Last month’s trip was Hart’s fourth on March of the Living, where 10,000 people from around the world march on the railroad tracks that carried prisoners from Auschwitz to the Birkenau crematoria.
Paula Lebovics counts as adopted children the 130 kids who comprised the Los Angeles delegation, sponsored by the BJE.
In her purse, Lebovics carries a folded-up photocopy of a photograph that today hangs in one of the bunkers in Auschwitz. Lebovics is in the picture, a gaunt, frightened 11-year-old in a crowd of inmates behind barbed wire.
On this trip, Lebovics went back to Treblinka for the first time, where she said Kaddish for her two sisters where they were murdered. Three brothers and her mother survived.
Lebovics spent her high school years in a displaced persons camp in Germany, where she was taught Hebrew. She earned her high school diploma in 1968 after attending night school in Los Angeles, and then went to college.
For Emil Jacoby and his wife, Erika, the graduation was a sweet moment of continuity, not only because they saw how these kids would carry on a legacy that was almost lost, but because both had taught some of the school’s founders, and the graduates’ parents. Emil, who spent the war in the Zionist underground, for many years was the principal of of Adat Ari El religious school and, as the head of the BJE, served as mentor and role model to, among others, Dr. Bruce Powell, NCJHS founding head of school.
Erika, about whom the movie “Swimming in Auschwitz” was made, never graduated high school, but she went to college and became a therapist. She also taught Hebrew at Camp Ramah, and among her students was Howard Farber, founding president of NCJHS and father of a graduate. Farber signed Erika’s diploma.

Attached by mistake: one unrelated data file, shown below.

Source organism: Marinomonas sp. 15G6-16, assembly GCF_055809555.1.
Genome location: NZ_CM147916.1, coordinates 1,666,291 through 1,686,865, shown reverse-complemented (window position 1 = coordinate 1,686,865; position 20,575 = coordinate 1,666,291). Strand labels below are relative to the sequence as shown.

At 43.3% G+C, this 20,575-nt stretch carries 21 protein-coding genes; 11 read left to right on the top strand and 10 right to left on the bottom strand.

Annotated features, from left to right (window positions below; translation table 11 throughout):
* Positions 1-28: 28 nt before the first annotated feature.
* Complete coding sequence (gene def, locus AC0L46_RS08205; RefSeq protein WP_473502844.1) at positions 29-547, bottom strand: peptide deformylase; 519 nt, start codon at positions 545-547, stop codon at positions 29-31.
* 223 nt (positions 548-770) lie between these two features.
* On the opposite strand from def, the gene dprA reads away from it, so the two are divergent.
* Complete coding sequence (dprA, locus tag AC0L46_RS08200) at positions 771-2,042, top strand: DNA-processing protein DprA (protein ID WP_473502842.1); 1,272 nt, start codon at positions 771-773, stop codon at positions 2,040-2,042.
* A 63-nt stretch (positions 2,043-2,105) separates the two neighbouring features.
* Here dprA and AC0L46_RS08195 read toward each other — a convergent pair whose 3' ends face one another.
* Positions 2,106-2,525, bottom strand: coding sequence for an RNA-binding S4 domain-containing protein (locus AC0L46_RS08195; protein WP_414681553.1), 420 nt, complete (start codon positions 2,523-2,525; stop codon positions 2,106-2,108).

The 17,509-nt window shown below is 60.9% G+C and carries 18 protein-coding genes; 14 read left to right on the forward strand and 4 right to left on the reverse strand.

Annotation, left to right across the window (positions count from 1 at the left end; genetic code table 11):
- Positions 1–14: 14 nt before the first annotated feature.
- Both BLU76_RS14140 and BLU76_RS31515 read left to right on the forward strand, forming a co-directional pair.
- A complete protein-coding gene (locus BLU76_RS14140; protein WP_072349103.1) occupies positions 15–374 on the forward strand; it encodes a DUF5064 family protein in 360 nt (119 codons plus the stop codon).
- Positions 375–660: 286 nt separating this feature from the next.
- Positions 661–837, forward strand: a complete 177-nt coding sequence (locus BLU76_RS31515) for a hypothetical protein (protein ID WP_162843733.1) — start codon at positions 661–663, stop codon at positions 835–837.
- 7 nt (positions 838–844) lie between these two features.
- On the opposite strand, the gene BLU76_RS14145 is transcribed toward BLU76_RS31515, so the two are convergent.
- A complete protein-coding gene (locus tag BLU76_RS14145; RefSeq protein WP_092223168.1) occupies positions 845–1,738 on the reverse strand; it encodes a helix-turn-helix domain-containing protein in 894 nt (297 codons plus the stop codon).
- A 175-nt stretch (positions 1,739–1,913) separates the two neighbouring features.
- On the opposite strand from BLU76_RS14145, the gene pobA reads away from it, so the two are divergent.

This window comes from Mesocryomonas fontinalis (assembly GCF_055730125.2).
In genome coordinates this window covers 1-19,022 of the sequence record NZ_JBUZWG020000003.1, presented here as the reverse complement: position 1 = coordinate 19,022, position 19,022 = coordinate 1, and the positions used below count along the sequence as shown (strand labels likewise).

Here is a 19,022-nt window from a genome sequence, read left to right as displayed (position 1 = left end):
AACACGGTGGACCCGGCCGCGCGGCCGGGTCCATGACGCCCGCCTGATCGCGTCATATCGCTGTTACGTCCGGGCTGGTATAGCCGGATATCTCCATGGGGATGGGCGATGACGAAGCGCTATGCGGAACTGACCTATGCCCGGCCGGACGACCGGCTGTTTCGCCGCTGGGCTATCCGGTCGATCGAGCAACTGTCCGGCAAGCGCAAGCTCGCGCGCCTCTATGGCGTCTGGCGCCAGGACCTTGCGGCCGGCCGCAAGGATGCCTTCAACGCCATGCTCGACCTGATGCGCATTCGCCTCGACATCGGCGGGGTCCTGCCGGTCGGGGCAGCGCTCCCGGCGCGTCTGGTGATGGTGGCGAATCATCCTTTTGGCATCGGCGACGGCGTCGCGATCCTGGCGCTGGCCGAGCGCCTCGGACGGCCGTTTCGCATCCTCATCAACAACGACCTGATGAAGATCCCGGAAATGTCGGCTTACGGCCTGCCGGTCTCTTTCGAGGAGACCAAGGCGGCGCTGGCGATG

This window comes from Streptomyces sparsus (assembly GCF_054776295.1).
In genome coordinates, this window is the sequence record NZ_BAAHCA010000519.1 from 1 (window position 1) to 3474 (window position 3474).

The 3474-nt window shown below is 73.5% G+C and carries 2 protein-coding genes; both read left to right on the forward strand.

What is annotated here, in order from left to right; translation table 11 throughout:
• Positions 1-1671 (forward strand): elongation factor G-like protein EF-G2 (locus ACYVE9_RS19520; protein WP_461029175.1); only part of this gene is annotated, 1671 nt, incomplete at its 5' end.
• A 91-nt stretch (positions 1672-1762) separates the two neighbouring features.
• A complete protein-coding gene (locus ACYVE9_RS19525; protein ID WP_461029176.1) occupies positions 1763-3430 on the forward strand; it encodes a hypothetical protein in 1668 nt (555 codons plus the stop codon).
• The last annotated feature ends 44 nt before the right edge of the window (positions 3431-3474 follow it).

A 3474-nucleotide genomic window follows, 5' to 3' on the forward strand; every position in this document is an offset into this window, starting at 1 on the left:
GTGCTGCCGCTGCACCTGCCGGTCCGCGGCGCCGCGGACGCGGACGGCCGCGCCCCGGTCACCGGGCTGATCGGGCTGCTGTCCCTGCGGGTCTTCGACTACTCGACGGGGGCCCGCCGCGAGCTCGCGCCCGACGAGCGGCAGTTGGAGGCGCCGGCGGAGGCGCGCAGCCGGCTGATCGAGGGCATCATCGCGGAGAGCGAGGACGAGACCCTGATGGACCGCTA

And that continuity is what this offering was about. On the one hand, the expected emotions of graduation: cheering, tearing seniors; kvelling, incredulous parents wondering how they have children old enough to be where they just were; faculty, especially at this newly birthed school, proud of the accomplished adults they grew from the insecure ninth-graders that walked through the door.
And on top of that, the inexplicable element that, whether conscious or not, underlies every Jewish event — the vestiges of destruction, the personal but mass-scale tragedy that sits like a veneer on so many families. Here, rather than leave it unsaid, the horror of the past was wrapped into the brightness of what lies ahead.
“I want them to become advocates for the future,” said Sidonia Lax, who had long discussions with the kids on bus rides in Poland and Israel. Lax, whom Powell also counts as a mentor, was 12 when the war broke out. She survived a ghetto and two concentration camps, and leapt from a bombed-out transport with her clothes on fire just days before liberation. She spent her life in the United States volunteering to ensure that the world is a tolerant, safe place, working for neighborhood councils, Jewish organizations, educational institutions and political advocacy groups.
This was her first time in cap and gown.
“For these children, living in comfort like they live today, I want them to learn how to deal with the challenges and the controversies they will be faced with in the future,” Lax said.
The class of 2008, it seems, got a jump-start on that future. And they jumped right in.